It feels like Spring has arrived and life seems to have fired up again, although not enough to put the choke all the way in as yet.
The weekend before last, the weather suddenly got better so it seemed like the right time to dig out the Daimler SP250 Dart from the corner of the mill next to the coffee facilities; it’s the only car I have that’s skinny enough to fit in this particular hole.
As usual, it started virtually straight away after months of sleep. The only snag was a clutch that was no longer doing much, but some pumping brought that to life and, once blinking in the sunlight with all its levels checked, it was ready to use.
I have had custody of this car for probably five years and in that time it has never changed in appearance, and the only time it let me down was when it had a big electrical burn out. With all that sorted it’s been on the button ever since.
Recent upgrades have been overdrive on third and top (brilliant), seatbelts and a new wooden steering wheel, which is less offensive than the hideous little thing it arrived with in 2007, but not as authentic as the big bus-like appendage I found for it at Beaulieu a couple of years ago.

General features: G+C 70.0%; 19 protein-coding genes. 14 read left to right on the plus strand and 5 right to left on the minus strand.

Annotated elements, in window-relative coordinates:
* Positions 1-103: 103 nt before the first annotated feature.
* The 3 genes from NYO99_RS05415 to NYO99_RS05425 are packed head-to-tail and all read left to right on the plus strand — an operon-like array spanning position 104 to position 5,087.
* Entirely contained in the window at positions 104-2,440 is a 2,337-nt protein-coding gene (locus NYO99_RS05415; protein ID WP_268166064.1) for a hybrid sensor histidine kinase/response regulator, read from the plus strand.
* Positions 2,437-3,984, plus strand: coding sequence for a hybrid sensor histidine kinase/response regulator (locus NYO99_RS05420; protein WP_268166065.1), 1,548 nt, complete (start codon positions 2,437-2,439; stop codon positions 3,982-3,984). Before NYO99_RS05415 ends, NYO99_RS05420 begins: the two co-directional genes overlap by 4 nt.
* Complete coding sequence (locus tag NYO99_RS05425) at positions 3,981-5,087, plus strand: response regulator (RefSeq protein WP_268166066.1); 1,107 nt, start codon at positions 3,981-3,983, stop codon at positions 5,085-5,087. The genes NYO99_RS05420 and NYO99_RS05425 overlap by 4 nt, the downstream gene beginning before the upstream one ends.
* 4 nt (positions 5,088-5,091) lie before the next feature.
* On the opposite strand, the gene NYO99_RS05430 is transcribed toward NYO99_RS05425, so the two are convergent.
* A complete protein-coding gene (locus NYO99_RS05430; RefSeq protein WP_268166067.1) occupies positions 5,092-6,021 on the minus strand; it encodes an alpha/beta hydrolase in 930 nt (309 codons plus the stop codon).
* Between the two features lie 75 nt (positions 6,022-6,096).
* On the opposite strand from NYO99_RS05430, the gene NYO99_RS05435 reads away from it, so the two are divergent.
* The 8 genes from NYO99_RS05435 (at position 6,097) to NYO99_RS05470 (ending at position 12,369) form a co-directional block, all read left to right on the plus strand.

We did the only thing you can do with an open car on a sunny weekend when it’s still slightly too chilly to drive around too much – go to the pub, which is where this picture was taken (The Lodge on Minchinhampton Common).
It hadn’t been a vintage week to be honest because I’d let both my 280TE and Jaguar 340 go for a lot less than I really wanted for them at Brightwells' auction the Wednesday before, so I was in no mood to allow my dad’s beautiful Mercedes 300B saloon to go the same way, having seen a much lesser example at H&H in December make almost as much as mine was bid to. What I think is the same car is now advertised for £75k! Actually I must go and collect the poor Merc from Leominster before I forget.
Talking of Mercedes, I sold my 200E saloon to my friend Claude the other week, and it was Claude who dug out the 39k-from-new 1966 300SE I have blogged about before. We were struggling to make it run on six and I eventually saw the wisdom of just sending cars to the people who know – in this case Roger Edwards Motors – who got the thing going quickly with a rebuilt distribution unit. The next jobs are brakes and the compensator spring on the back axle; then I can start to think about an MoT.
My local Aston guru Graham Millard has promised to come up soon and pass judgement on the future of the Lagonda Rapide’s engine, which I fear will need to come out and be taken apart before too long if the car can ever be put to any meaningful use.
Once I’ve paid to have the Fiat's ZF box refreshed, the conversion will commence. I'm looking forward to getting that car back. I have been tempted by a running mate for it in the form of a beautiful-looking manual 130 saloon in silver with wind-down windows (very odd on a 130 – they all had power windows here), which should encourage me to get my Paulo Martin interview sorted – both he and the car live in Turin.